pope Francis in bolivia
#11
Bolivia’s President Evo Morales drew a rebuke from Pope Francis when he presented the Pontiff with a crucifix mounted on a hammer and sickle.

“That’s not right,” the Pope said when he saw the crucifix combined with the symbol of Communism. The incident occurred during the traditional exchange of gifts as the Pope paid a courtesy call on the Bolivian leader.

Morales—who has a penchant for mixing Communist ideology and pagan rituals with Catholic symbols—has had a tense relationship with the Church since becoming president of Bolivia in 2006. He once referred to the Church as his “main enemy.”

Pope Francis appeared to be taken aback by the unusual gift. Bolivian officials explained that it was a replica of a crucifix made by Father Luis Espinal, a Jesuit human-rights activist who was killed in 1980. The Pope had paused to pray at the site of the priest’s death before arriving at the presidential palace.

http://www.catholicculture.org/news/head...ryid=25477
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#12
"That's not right" ??  Then why accept it?  Some "rebuke"... Eye-roll  More ambiguity from Papa Frank Eye-roll Eye-roll.

He may be pope, but he stinks at it.  Just my opinion.  I really must restrain myself from reading/watching things by and about him--it only seems to provoke in me anger, despair, and a sense of hopelessness.
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#13
There's debate about whether he actually said, "That's not right" when given the item.
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#14
(07-10-2015, 01:51 PM)ermy_law Wrote: There's debate about whether he actually said, "That's not right" when given the item.

Which, if he did not say that, makes it even worse!  And if he didn't say it, what did he say, if anything?
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#15
I just skimmed through his discourse to the “popular movements” of Latin America (the video Estevao posted; and, btw, WT… why is the pope meeting with these people which the majority, I know for a fact, hate the Church?).
All he talked was money, money and money. Alright, the economy is an important piece of the world, but its not all. He is pretty emphatic (and this comes out very strongly) about change: deep structural changes on the world. But changing the economy will not turn people good—that the Marxist/Libertarian illusion. He barely speaks of Jesus or God, as if they are an afterthought, an ornament (BXVI was strongly opposed to this, in almost all his writings; heck, JPII is the double a man Francis is)--the only time he mentions the Virgin is in her example of being a poor lady.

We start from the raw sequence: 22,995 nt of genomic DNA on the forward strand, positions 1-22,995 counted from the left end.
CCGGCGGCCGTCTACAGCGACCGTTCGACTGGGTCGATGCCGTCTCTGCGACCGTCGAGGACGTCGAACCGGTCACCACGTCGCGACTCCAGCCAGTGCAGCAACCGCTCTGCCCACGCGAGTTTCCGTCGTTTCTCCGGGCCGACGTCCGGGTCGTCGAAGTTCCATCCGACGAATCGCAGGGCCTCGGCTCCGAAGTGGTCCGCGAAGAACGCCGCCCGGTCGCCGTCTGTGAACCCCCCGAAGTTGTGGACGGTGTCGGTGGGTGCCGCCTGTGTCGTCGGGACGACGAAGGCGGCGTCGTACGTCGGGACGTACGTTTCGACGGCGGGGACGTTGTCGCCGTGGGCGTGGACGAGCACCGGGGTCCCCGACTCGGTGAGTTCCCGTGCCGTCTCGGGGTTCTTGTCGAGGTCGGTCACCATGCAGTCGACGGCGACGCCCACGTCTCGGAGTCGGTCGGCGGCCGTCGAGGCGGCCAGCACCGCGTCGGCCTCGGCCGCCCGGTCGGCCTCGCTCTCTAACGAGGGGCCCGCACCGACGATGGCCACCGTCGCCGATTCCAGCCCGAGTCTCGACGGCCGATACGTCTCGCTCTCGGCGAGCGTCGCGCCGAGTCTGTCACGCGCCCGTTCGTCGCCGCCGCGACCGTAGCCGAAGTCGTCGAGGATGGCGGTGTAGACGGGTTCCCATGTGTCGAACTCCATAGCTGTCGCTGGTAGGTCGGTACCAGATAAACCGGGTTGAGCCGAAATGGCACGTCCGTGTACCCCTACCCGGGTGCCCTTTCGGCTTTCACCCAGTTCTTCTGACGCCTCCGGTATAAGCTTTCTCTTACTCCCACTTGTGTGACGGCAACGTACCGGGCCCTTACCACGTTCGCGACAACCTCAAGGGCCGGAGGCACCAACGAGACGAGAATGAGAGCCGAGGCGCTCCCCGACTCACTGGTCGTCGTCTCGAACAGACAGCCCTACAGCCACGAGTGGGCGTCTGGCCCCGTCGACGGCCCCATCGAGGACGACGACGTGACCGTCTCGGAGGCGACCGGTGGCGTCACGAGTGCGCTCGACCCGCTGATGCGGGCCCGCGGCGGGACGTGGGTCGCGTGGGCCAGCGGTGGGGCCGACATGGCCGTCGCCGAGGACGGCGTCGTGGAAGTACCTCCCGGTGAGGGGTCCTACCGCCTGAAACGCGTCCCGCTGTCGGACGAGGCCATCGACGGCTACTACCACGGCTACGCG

At one point (while making side mentions to jihadists) the pope says the faith is under persecution because its “revolutionary”, because it disrupts money. No. The faith is hated because ”For every one that doth evil hateth the light, and cometh not to the light, that his works may not be reproved.”, not because it says this or that about money. People hate the Church because it defends the centrality of God, traditional structures of family, morality, etc. And while some people can claim some interest groups are behind these revolutionary movements, they simply use (and thus the hate comes mostly from) people who hate all those stuff, not because of money (heck, the useful idiots of communism are mostly sincere—though everyone thinks they will be parts of the Nomenklatura—and they hate the Church not because of distributism).
Times are very dark here in South America, with dictatorships lurking on just at every corner. This talk of the pope could not be worse. This pope has proven to be very weak in his analysis of history and society. He should not be meddling with them (at least not in this global scale).
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#16
(07-10-2015, 04:44 PM)Renatus Frater Wrote: I just skimmed through his discourse to the “popular movements” of Latin America (the video Estevao posted; and, btw, WT… why is the pope meeting with these people which the majority, I know for a fact, hate the Church?).
All he talked was money, money and money. Alright, the economy is an important piece of the world, but its not all. He is pretty emphatic (and this comes out very strongly) about change: deep structural changes on the world. But changing the economy will not turn people good—that the Marxist/Libertarian illusion. He barely speaks of Jesus or God, as if they are an afterthought, an ornament (BXVI was strongly opposed to this, in almost all his writings; heck, JPII is the double a man Francis is)--the only time he mentions the Virgin is in her example of being a poor lady.